Overnight vote counts bring surprises on day after primary election
Maui County turnout reaches 34.8 percent, lowest in the state
WAILUKU — The last batch of ballots brought in late Saturday night made a big difference in some state and county races, with candidates who appeared poised for defeat leapfrogging back into contention.
A total of 28,488 ballots had been cast in Maui County as of the second report at 10:30 p.m. Saturday night, a dismal 25.1 percent turnout of the 113,427 registered voters. County Clerk Kathy Kaohu said Saturday night that results from the voter service centers on Maui, Molokai and Lanai could appear on the third report, as ballots from the Maui center came in late and county staff had just picked up Molokai and Lanai’s ballots from the airport shortly before 11 p.m.
The final ballots ended up pushing the total turnout to 39,493, or 34.8 percent.
In the Maui County Council race for the Makawao-Haiku-Paia seat, a gain of nearly 3,000 more votes in the final hours propelled Nara Boone into the second slot ahead of Dave DeLeon. As of 10:30 p.m., Boone had been trailing DeLeon with 4,865 votes to DeLeon’s 5,622 votes.
She finished with 7,608 votes with DeLeon not far behind at 7,258 votes as of 1 p.m. Sunday.
“I couldn’t sleep. I went to bed like at 2, 2:30,” Boone said. “It was like telling myself, stop checking for the latest update, and then I woke up early, so I still had some hours to wait, but I just thought it was incredible.”
DeLeon stayed up until about 11 p.m. waiting for results and had gone to sleep in the lead.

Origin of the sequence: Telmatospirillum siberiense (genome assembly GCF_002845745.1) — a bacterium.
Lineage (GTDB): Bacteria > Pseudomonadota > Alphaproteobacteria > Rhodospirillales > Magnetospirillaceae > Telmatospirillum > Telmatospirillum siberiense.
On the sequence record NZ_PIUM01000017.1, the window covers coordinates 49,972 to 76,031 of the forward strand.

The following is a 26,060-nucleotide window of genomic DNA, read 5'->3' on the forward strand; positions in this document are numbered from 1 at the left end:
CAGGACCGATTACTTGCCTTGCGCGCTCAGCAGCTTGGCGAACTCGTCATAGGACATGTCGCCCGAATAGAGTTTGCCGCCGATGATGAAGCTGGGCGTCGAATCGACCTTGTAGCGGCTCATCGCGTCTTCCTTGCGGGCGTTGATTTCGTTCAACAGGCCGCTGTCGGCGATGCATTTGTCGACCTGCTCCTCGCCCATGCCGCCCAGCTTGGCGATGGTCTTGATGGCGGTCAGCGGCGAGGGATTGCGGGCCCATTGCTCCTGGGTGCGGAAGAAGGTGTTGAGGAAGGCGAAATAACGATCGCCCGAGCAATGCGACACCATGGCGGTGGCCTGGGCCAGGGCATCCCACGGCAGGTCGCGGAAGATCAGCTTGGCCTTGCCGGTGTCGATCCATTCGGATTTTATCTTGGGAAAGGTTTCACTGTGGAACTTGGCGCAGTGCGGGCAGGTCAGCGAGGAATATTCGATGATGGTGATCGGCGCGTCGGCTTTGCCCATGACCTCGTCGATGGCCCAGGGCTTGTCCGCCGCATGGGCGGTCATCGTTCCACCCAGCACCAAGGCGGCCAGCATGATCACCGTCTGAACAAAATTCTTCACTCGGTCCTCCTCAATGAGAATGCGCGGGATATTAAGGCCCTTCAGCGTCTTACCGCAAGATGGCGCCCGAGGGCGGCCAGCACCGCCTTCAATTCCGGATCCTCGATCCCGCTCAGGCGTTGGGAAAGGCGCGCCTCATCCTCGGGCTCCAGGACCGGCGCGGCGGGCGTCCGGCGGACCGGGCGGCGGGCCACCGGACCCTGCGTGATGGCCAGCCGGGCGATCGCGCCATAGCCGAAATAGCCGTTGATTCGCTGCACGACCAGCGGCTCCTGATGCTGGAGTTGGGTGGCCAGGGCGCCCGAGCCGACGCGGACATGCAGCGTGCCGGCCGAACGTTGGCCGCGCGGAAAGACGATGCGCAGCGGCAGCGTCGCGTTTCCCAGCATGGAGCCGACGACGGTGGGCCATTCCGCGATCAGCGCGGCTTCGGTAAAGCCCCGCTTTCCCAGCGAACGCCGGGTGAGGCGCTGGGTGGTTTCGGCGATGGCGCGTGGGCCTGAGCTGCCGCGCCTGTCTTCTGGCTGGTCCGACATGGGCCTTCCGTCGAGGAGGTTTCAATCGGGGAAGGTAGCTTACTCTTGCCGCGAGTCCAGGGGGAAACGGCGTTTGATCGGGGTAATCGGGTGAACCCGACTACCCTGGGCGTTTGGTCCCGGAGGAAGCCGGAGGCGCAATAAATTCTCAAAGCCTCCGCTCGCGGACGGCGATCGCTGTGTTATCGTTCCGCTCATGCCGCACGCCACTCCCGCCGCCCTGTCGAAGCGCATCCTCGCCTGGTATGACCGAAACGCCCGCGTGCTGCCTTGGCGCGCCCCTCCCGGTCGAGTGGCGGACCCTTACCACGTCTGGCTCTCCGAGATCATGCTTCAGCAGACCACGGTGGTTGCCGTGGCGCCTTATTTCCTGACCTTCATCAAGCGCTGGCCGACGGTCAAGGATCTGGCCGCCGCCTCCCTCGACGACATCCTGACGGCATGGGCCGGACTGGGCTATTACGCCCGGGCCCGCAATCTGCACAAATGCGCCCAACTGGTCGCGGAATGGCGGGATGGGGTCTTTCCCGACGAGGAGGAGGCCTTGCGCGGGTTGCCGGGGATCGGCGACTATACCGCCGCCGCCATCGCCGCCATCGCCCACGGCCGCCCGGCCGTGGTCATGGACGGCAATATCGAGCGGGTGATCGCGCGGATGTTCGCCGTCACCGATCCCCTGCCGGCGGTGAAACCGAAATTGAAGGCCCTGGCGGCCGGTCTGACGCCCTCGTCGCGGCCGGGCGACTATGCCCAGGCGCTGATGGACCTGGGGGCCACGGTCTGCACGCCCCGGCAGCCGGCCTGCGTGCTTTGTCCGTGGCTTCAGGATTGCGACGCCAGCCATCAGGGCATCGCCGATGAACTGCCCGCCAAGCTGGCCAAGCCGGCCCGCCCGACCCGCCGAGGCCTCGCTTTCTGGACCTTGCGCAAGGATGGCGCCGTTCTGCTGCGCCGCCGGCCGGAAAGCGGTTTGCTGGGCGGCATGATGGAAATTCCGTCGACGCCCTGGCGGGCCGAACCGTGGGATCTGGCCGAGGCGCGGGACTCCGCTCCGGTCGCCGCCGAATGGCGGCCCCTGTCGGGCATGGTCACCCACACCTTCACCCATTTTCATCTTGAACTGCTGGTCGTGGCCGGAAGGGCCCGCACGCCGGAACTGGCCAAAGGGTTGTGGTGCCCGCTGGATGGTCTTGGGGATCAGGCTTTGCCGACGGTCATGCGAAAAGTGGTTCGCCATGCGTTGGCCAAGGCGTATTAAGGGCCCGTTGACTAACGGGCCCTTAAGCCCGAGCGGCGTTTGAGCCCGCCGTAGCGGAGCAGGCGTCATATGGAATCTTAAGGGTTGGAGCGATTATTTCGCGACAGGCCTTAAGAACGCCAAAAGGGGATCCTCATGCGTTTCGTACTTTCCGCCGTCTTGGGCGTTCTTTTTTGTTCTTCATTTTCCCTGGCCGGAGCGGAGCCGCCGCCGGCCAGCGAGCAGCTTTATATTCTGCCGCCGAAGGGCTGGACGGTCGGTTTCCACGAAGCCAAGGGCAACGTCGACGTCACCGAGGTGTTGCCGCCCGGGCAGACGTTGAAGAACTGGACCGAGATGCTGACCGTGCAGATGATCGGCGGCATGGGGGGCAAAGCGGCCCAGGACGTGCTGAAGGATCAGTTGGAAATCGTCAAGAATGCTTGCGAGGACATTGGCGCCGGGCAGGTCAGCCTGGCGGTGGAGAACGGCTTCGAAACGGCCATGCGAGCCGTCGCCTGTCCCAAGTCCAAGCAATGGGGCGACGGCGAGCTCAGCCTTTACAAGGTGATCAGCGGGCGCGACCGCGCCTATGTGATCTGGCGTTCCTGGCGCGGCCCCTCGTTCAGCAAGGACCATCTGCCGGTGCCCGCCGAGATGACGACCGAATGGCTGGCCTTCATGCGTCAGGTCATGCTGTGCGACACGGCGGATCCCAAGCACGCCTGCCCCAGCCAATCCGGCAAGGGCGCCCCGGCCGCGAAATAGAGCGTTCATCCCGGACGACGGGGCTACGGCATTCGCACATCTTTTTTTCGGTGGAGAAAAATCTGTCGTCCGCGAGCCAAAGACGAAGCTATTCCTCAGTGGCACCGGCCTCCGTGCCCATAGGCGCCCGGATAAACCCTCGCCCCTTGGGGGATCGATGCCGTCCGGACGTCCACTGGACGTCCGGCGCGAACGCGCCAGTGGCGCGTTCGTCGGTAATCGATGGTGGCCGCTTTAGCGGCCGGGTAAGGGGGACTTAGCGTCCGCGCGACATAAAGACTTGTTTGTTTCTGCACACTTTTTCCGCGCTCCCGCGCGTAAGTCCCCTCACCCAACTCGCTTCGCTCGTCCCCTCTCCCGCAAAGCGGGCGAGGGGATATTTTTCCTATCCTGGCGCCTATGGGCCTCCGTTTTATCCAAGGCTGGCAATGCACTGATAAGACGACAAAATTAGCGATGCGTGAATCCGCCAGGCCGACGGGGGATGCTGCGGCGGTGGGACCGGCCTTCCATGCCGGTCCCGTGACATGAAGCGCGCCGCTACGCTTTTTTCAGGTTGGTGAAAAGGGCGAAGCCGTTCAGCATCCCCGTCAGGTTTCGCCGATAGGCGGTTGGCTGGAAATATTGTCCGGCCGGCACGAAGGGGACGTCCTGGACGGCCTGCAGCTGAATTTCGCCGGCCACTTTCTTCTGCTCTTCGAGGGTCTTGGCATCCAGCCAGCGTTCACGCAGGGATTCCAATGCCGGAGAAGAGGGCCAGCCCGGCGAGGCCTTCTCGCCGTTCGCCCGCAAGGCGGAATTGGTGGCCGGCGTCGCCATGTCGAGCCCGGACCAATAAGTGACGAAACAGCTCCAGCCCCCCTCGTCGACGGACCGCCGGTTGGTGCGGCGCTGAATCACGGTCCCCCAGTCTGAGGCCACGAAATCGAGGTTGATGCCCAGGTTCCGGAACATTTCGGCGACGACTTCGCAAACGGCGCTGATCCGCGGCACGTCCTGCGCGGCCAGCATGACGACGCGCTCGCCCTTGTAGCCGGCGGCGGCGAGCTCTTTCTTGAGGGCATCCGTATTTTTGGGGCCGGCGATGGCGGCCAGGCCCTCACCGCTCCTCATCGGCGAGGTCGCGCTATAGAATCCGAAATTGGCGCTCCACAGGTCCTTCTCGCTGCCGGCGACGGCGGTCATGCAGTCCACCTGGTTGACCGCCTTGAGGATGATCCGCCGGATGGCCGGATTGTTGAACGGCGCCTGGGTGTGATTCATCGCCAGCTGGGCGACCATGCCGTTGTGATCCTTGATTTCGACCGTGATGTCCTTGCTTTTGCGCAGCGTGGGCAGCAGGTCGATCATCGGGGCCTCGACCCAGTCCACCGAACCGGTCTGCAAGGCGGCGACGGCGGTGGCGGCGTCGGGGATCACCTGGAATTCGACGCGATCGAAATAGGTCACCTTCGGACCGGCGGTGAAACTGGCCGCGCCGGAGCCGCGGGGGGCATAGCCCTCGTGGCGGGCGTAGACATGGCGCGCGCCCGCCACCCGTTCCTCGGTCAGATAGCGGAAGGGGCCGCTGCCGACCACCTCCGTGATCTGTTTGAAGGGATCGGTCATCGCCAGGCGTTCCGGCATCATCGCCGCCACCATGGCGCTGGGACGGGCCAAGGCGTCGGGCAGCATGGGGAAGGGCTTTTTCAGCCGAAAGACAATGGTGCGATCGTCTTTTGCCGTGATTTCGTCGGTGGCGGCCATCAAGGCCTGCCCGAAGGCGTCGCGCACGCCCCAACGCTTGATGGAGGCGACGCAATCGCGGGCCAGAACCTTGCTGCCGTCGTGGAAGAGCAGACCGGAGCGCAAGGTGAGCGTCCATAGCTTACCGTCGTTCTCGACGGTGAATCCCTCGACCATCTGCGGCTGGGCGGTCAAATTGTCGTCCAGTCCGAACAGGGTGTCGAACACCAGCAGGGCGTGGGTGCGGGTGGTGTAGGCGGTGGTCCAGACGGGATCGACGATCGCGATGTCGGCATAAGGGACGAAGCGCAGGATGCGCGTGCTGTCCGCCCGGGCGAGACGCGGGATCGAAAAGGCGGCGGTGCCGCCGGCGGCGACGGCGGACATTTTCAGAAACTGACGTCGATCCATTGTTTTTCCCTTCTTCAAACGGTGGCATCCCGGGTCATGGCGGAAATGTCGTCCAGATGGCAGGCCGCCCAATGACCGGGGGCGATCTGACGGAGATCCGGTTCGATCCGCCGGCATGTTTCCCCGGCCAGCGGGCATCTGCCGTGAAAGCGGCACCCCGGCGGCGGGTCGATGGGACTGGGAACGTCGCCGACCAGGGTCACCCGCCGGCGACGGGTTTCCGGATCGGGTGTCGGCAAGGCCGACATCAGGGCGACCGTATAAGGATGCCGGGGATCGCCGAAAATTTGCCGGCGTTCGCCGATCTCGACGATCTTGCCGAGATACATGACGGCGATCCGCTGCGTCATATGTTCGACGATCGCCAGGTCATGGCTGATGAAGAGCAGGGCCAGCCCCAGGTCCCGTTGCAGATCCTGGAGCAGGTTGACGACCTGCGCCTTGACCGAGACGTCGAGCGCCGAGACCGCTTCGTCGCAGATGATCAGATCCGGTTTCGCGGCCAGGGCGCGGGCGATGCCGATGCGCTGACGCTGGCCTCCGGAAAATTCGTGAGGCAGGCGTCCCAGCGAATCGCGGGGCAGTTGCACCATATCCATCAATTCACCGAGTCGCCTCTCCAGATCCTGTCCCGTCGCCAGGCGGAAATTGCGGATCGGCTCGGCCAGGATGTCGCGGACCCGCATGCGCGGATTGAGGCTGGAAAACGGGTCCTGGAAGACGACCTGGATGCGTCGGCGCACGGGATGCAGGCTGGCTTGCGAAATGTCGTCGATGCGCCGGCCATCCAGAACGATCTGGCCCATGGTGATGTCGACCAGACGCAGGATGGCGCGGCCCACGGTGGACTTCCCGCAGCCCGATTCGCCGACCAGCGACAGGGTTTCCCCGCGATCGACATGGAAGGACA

“I kept thinking it was too narrow to be going around and collecting congratulations before it was over,” DeLeon said Sunday afternoon.
In the Republican primary for the state House, Netra Halperin had been leading the race with 435 votes to Shekinah Cantere’s 391 votes as of 10:30 p.m. Saturday.
But by the next day, Cantere had vaulted into first position with 678 votes, a 21-ballot margin over Halperin’s 657 votes as of 1 p.m. Sunday triggering a recount today.
“I knew I would get closer because a lot of people voted in person that hadn’t tallied yet, and I was one of them that voted on Saturday,” Cantere said Sunday. “The anticipation was really intense, and I was very eager to find out.”
Turnout is typically low in Hawaii’s primaries and even more so in non-presidential election years. Maui County’s primary turnout this year was the lowest in the state, following Hawaii County at 41 percent, Honolulu County at 40 percent and Kauai County at 38.5 percent as of Sunday.
Still, Maui County had been seeing a rise in turnout in recent primary elections, going from 29.6 percent in 2016 to 36.2 percent in 2018 and 42.7 percent in 2020.
Kaohu said that some of the reasons for low turnout may have been voters who were “disillusioned with the process” and felt like “their votes were not gonna make a difference.”
She also said that there may have been an increase in relocated voters, with people moving to Hawaii during the pandemic or local people leaving the state. If their voter registration information didn’t get updated, it could impact the turnout, Kaohu said.